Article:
Sign up now to cite pages or passages in MLA, APA and Chicago citation styles.

Cited article

Efficacy Beliefs, Problem Posing, and Mathematics Achievement
Settings

Settings

Typeface
Text size Smaller Larger
Search within

Search within this article

Look up

Look up a word

  • Dictionary
  • Thesaurus
Please submit a word or phrase above.
Print this page

Print this page

Why can't I print more than one page at a time?

While we understand printed pages are helpful to our users, this limitation is necessary to help protect our publishers' copyrighted material and prevent its unlawful distribution. We are sorry for any inconvenience.
Full screen

matching results for page

Cited passage

Style
Citations are available only to our active members.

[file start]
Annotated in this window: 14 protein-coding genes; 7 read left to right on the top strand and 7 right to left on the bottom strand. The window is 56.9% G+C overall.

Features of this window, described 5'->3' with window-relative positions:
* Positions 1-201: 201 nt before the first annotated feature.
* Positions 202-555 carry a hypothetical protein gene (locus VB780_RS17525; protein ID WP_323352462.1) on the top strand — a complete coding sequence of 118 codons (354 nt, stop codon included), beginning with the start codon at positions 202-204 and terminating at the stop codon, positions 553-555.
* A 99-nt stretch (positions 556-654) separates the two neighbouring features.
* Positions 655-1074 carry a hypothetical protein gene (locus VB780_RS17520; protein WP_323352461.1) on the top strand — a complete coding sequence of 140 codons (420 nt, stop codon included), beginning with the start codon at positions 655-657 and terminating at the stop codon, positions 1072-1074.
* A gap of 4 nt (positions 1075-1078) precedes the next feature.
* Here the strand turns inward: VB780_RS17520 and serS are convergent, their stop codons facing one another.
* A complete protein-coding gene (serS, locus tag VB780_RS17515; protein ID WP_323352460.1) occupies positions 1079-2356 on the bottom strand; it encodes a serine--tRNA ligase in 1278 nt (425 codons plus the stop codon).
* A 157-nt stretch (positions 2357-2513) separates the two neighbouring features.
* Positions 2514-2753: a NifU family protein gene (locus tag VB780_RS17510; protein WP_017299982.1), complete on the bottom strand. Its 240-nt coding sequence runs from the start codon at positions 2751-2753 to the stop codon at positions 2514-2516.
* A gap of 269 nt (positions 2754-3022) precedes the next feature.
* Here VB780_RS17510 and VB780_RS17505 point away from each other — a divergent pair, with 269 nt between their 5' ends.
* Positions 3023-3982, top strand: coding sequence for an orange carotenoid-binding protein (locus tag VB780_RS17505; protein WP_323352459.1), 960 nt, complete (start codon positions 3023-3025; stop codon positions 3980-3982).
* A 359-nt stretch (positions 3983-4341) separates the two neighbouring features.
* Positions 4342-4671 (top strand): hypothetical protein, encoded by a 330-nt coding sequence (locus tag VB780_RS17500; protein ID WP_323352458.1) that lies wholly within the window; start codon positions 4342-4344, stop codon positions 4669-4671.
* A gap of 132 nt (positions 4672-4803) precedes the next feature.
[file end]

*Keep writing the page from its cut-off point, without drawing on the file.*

Sign up now to cite pages or passages in MLA, APA and Chicago citation styles.

Cited passage

Welcome to the new Questia Reader

The Questia Reader has been updated to provide you with an even better online reading experience.  It is now 100% Responsive, which means you can read our books and articles on any sized device you wish.  All of your favorite tools like notes, highlights, and citations are still here, but the way you select text has been updated to be easier to use, especially on touchscreen devices.  Here's how:

1. Click or tap the first word you want to select.
2. Click or tap the last word you want to select.

OK, got it!

Thanks for trying Questia!

Please continue trying out our research tools, but please note, full functionality is available only to our active members.

Your work will be lost once you leave this Web page.

For full access in an ad-free environment, sign up now for a FREE, 1-day trial.

Already a member? Log in now.

Are you sure you want to delete this highlight?